After finishing our devotions, I decided to bake. This is what happens when I am caught up with must-do's and have time on my hands. I bake at night. I had a banana that was dying to be made into bread, and so that's what I did. But I decided to make it special and added dried cranberries and almonds and pecans and walnuts to it, in honor of this special day. A bread full of goodies to give hope for brighter, warmer days ahead. I'm the only person in my house who likes banana bread to begin with, so perhaps it will become my own little tradition, my own special Midwinter Bread.

And somewhat the picture above, though you can't see it well, is a stuffed pillow with a simple Christmas tree painted on it. I got this decoration years ago from someone who turned out to not be a very good friend. We are no longer in touch because of that. But the pillow makes me happy nonetheless. It is a reminder to me that good can come from bad things if we let it.

May you find light in the darkness tonight and in the coming year.

Saturday, December 16, 2006


The girlie and I spent today baking Christmas cookies. Mmm. The house smelled so good.

Growing up, my mom would bake for what seemed like kind of cookie each day until she had an impressive variety with which to fill the cookie trays she made to give away to friends and family. When I got married, that's how I did it too. That's how it had always been done, and I knew nothing else. I did this for years, dutifully making a cookie list, checking it twice to make sure I had all ingredients on hand, and then I baked for days on end until all of my cookies were checked off the list.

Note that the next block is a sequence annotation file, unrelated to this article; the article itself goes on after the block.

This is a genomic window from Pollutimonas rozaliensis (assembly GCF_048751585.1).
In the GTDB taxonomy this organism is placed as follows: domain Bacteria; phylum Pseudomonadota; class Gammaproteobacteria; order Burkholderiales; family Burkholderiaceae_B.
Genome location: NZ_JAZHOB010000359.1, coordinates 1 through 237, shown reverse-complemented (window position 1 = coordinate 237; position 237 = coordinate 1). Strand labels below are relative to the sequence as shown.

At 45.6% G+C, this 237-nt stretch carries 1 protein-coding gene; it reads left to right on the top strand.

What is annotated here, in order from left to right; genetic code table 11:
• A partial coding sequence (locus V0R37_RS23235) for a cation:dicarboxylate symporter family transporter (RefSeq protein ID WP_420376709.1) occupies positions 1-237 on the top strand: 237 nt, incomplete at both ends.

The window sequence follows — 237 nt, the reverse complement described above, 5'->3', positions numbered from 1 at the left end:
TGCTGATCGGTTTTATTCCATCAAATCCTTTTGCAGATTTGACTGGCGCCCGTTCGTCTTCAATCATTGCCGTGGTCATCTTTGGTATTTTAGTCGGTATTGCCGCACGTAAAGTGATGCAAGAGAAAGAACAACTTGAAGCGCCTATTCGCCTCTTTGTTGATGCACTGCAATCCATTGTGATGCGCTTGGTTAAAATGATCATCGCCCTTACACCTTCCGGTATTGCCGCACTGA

Some time over the past few years, I finally came to the realization that: this is a pain in the ass. With all of the rest of the things going on in December, who in the heck wants their kitchen looking like a wreck for days on end? So, one year, quite by accident, I discovered the joy of getting the majority of my baking done in one day. One messy day. For whatever reason, I'd been behind the eight ball that year and was thinking of skipping baking all together because I didn't have days to spend on it. But then, despite how daunting the thought was, I decided to do it all at once. And it was great. And so a new tradition was born.

The kids and I made our cookie list the other day when we were eating dinner at Denny's in the midst of their Christmas shopping trip. We decided on sugar cookies (a Christmas cookie staple), peanut butter cookies, peanut butter blossoms (can never have too much peanut butter), M&M cookies, spritz cookies, shortbread cookies, noodle cookies and cheesecake squares. After a late start to the baking (dubbed by my daughter as "Major Cookie Mayhem"), we managed to get six of the eight varieties done today. We'll do the remaining two tomorrow afternoon. And come Monday, I'll be able to have a nice cookie tray ready to send to work with my husband for his office.

Some friends of mine think I'm crazy for putting myself through this self-imposed baking exercise each year. But really, after cutting back and not baking as much for a few years, I realize how much a part of the holiday experience this is for me, and I love doing it. (If you need proof of how important Christmas baking is to me, consider the fact that three days after I came home from giving birth to my middle son, via c-section, I was up baking Christmas cookies. That's dedication!) And I love that my daughter loves doing it with me, knowing that someday she will likely make it a tradition of her own.